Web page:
If you have any questions, please feel free to contact me. We learn new things about this disease all the time and no question is dumb or stupid. I routinely find myself asking our CF doctor questions I’ve been asked by others (more specifically my mom) that I do not know the answers to.

For information regarding CF, what it is, and what is being done by the foundation, please see the following links:

https://www.cff.org/What-is-CF/About-Cystic-Fibrosis/
https://www.orkambi.com/how-orkambi-works#orkambi-video

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My Personal Web Log

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Traver Girl's Daily Schedule
I believe at one point I promised a daily schedule. Here is the most recent I have:
6 AM - turn off overnight feeding pumps, clamp off extention tubes and disconnect feeding tubes.
6:45 AM - prepare Kaileigh's Water, Prevacid, Miralax, and Treatment.
6:45 AM - Prepare Lilly's Water, Prevacid, Miralax, Levaquin, and Treatment.
7 AM - wake up Lilly (she needs to start her process around the same time each day)
7:10 AM - give Lilly prevacid via bolus tube- flush bolus tube with Miralax. Take Bolus tube off, put primed R-Angle tube on and administer Levaquin. Flush with water. Nose spray: Shake bottle before use. Place spray bottle at tip of nostril, administer one squirt per nostril.
7:15 AM - start Lilly's treatment. Give meds IN ORDER ABOVE. DO NOT give Saline & Pulmozyme next to each other--can be toxic. Total treatment time is ~1hour 15 min.
7:30 AM - wake Kai up, have Kai go potty, get dressed
7:45 AM - give Kai her Prevacid - flush bolus tube with Miralax. Nose spray: Shake bottle before use. Place spray bottle at tip of nostril, administer one squirt per nostril.
8 AM - Kai Treatment (Pulmozyme (clear nebulizer with full mask)) followed by TOBI. Total treatment time ~45 min.
9:30 AM -Kai Periactin (1.5mL by mouth)
9:45 AM - mix Kai's food (180mL (3 tubes)), 5 crushed pertzye enzymes, and 2.0mL aquadek (orange) vitamins
10-1030 AM - prepare Kai's tubes- make sure to prime the bolus tube before starting. Administer Kai's 1st Tubes (3 tubes). Give Lilly her Periactin (1.5mL by mouth). Mix up Lilly's tubes: (210mL (3.5 tubes)), 5 crushed pertzye enzymes, 2mL aquadek vitamins, ? jar beechnut meat, 2 Tbsp dry milk.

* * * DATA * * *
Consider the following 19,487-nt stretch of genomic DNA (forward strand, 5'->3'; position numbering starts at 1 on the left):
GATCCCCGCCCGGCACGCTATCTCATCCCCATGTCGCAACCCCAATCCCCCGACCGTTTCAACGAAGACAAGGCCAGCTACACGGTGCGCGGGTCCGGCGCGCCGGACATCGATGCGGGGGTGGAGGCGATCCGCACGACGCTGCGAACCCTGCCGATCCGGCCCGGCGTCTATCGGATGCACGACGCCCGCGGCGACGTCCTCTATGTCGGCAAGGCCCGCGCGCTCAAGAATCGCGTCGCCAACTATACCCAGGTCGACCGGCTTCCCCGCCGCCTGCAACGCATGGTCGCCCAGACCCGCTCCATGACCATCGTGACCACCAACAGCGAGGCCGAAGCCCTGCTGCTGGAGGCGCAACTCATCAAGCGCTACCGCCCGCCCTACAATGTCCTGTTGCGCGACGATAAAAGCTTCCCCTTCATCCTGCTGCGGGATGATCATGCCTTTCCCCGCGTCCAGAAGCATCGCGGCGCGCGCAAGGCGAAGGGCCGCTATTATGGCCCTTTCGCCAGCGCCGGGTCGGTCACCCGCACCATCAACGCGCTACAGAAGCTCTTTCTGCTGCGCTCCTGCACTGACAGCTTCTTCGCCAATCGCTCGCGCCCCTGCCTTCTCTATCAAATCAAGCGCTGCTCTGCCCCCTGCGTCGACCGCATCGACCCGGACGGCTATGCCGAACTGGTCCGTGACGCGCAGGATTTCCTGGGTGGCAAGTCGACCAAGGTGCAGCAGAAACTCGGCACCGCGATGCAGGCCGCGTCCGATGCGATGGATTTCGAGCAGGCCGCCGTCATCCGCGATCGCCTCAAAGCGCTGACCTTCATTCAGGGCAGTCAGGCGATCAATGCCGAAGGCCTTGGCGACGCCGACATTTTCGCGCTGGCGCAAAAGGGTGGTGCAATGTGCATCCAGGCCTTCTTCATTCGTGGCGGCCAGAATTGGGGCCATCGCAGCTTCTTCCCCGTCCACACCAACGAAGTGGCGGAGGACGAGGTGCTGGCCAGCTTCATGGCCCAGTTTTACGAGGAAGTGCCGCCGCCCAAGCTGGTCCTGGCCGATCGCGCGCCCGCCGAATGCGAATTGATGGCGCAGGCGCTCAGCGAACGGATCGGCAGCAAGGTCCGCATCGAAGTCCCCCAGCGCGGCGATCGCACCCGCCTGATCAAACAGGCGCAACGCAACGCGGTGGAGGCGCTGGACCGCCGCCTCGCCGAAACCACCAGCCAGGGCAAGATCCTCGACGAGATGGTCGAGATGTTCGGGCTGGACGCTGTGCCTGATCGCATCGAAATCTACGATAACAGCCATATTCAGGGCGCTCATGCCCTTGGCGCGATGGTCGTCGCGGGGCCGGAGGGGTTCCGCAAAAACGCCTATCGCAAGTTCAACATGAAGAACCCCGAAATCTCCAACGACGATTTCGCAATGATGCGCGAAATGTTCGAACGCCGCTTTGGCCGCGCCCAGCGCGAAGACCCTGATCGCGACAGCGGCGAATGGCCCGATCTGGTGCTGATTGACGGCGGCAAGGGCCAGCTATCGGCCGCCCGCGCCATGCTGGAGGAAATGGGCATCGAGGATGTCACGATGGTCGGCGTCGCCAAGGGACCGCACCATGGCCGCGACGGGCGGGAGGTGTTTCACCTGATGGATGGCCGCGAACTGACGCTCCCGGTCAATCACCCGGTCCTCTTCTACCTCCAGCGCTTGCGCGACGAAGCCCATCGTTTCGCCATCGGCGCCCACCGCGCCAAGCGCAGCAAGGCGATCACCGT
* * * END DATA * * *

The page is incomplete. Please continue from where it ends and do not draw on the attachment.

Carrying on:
10:30-11 AM - prepare Lilly's tubes- make sure to prime the bolus tube before starting. Administer Lilly's 1st Tubes (3 tubes)
4 PM - Kai Periactin (1.5mL by mouth)
4:15 PM - mix Kai's food (180mL (3 tubes)), 5 crushed pertzye enzymes
4:30 PM - prepare Kai's tubes- make sure to prime the bolus tube before starting. Administer Kai's 2nd Tubes (3 tubes). Give Lilly her Periactin (1.5mL by mouth). Mix up Lilly's tubes: (210mL (3.5 tubes)), 5 crushed pertzye enzymes, ? jar beechnut meat, 2 Tbsp dry milk.
4:45 PM - prepare Lilly's tubes- make sure to prime the bolus tube before starting. Administer Lilly's 2nd Tubes (3 tubes)
6:45 PM - prepare evening treatments.
For Kai; 1 vial TOBI in Peri Nebulizer w/ mask.
For Lilly; 1 vial saline AND 1 vial albuterol in blue nebi cup (put in same one) + 1 vial TOBI in Peri Nebulizer w/ Mask. Prepare 7mL Levaquin for Lilly w/ R-angle tube
7:00 PM - give Lilly her Levaquin by g-tube. Start girls treatments. Kai only has TOBI. Lilly should do TOBI last.
7:30 PM - get night feeding poles ready. Moog goes on the right, Farrell on the left. Clamp the return clamp on the Farrell Bag. Get the package of relizorb out - do not open yet.
Around 8 PM - Bedtime
9:00 PM - Get night feeding ready: get out 2 cans of pediasure 1.5 & 2 nutren 2.0. For each girl, Add entire bottle of nutren to a measuring cup, fill up to 400mL with pediasure, get 3rd periactin dose (1.5mL) ready, as well as a water syringe and right angle extension tubes filled with water.
9:30 PM - if still awake- give them periactin by mouth. If not- connect right angle tube to her button & tape down on her underwear near her front opposite hip. Leave some slack so it is not pulling on her. Push periactin through tube then flush with water.
10:00 PM - add night feeding to Moog bag. Place cap on Moog bag. Next, disconnect moog bag from Ferrell bag and attach relizorb enzymes. Use green clamp (in pic above) to squeeze together and prime the entire line with formula. Place the green clamp inside the pump where it goes and shut the door. Clamp tubing when completely primed. Connect the tubing to the right angle extension tube on Girls. Push together hard, make sure the small medicine port is completely closed after connecting. Open both clamps on the right angle tube and tubing. Tape tubing down to her underwear on her butt. Start feeding pump.
**NOTE: IF either girl gets sick during the night- stop the pump, clamp the tubes, unhook her from the night feeding, take her extension tube off and THEN clean her up.
10:05 PM - make feeding for next day:
4 jars gerber meat food
1 container (4oz) bananas
1 container (2oz) bananas
1 container (4oz) sweet taters
2 containers (8oz) dannon yogurt
? container (4oz) pediasure 1.5 (use whatever was left from night feedings w/ nutren)
3 Tbsp sugar
2 Tbsp Dry Milk
1 Tsp Salt
5 Tbsp Oil
Mix together- add oatmeal cereal to desired thickness.
Kyle, of course, has this all typed up in a word document with associated, labeled pictures and diagrams. The blog formatting doesn't really allow for all of that so if you really have a genuine interest in seeing the whole document (this is kind of just a preview), please feel free to contact me and I'll email it to you.

by Matt Traver on Tue, Sep 19, 2017 @ 11:03 AM